- 'ABB' to include two life science* GCE A2 subjects at a minimum of 'A,B' and 'B' from another GCE A2 studies (excluding General Studies and Critical Thinking)
Standard BTEC Offer
- BTEC Extended Diploma in a Science subject 'DDD' and 'B' in an additional GCE A1 Life Science* subjects.
- BTEC Diploma in a Science subject 'DD' and a 'B' in a GCE A2 in an additional Life Science* subject.
- BTEC Subsidiary Diploma 'D' and 'A,B' from 2 GCE A2 additional Life Science* subjects.
*This institution considers the following to be life sciences: Biology, Chemistry, Geography, Human Biology, Physical Education, Physics, Psychology, Sociology and Sports Science.
- International Baccalaureate - 128 points with a minimum of 1 HL subject at grade 6 or above and 2 HL subjects at grade 5 above. HL grade 6 and 1 HL grade 5 must be in Science subjects.
- Standard Access Diploma in Science- Pass Access Diploma to include at least 45 L3 credits at Distinction with at least 24 L3 credits in pure science with additional Life science subjects
- Standard Irish Leaving Certificate (Higher Level) - 5 subjects at Higher level to include 2 Life Sciences at A2 grade and 3 other subjects at B3.
- Foundation Degrees in Science - 70% average.
Other equivalent qualifications will be considered on an individual basis, please contact the Admissions Tutor.
Academic IELTS with an average of 7.0 with no element lower than 6.5 is normally required for those for whom English is not their first language.
If you do not have the required IELTS or equivalent for direct entry on to your degree programme, our Pre-sessional English and International Foundation courses can help you to achieve this level.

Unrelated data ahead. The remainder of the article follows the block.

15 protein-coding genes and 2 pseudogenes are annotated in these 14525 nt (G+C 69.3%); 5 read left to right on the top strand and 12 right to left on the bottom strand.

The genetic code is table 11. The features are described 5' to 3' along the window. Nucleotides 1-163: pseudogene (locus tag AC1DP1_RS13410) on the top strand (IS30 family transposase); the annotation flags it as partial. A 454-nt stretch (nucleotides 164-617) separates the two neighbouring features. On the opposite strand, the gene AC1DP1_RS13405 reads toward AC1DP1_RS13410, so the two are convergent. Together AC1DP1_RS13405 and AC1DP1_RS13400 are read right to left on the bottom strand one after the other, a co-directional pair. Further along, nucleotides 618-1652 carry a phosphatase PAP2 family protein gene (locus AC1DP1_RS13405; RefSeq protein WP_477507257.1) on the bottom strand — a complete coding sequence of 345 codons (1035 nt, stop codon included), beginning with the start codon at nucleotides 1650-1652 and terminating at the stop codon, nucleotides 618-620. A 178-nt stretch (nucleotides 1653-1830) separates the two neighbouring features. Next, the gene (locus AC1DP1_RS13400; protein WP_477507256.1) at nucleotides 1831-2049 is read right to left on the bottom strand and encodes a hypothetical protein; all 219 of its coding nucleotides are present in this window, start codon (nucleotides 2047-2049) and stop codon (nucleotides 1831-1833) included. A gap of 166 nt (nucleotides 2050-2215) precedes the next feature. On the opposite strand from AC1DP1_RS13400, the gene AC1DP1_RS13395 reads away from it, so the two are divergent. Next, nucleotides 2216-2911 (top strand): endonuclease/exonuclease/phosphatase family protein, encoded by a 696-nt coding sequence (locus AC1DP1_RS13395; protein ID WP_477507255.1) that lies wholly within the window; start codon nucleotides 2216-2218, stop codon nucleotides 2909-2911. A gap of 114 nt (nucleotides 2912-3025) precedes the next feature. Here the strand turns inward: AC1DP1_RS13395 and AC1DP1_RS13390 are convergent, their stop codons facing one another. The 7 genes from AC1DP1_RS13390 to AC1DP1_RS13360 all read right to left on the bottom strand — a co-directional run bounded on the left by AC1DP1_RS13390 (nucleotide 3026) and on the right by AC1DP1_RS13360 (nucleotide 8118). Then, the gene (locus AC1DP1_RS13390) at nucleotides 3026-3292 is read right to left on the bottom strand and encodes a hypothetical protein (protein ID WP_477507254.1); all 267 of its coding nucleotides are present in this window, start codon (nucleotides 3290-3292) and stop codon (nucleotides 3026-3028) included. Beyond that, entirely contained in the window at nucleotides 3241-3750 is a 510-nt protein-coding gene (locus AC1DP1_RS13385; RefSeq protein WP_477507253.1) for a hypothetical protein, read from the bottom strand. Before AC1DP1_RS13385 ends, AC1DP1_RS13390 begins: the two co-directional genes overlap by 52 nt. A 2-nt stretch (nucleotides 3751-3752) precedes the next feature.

For country specific qualifications, please visit our Your Country page.
FOR ALL APPLICANTS
All applicants must have studied successfully at level 3 or above in the two years prior to commencement on the Physiotherapy programme. All offers will be subject to the applicants demonstration of the NHS constitution’s “Values and Behaviours”, satisfactory interviews, numeracy and literacy test, health screening and the Disclosure and Barring Services (DBS) checks, as well as providing evidence of appropriate clinical visits and/or work placements/experiences. You can view the full NHS Constitution for England on the Government website: https://www.gov.uk/government/publications/the-nhs-constitution-for-england
For further enquires please contact the physiotherapy admissions e-mail account: firstname.lastname@example.org
Graduates of this programme will have the opportunity to enjoy a range of professional career opportunities both within the NHS and the private sector nationally.
For more information you can visit the Chartered Society of Physiotherapy (CSP) website.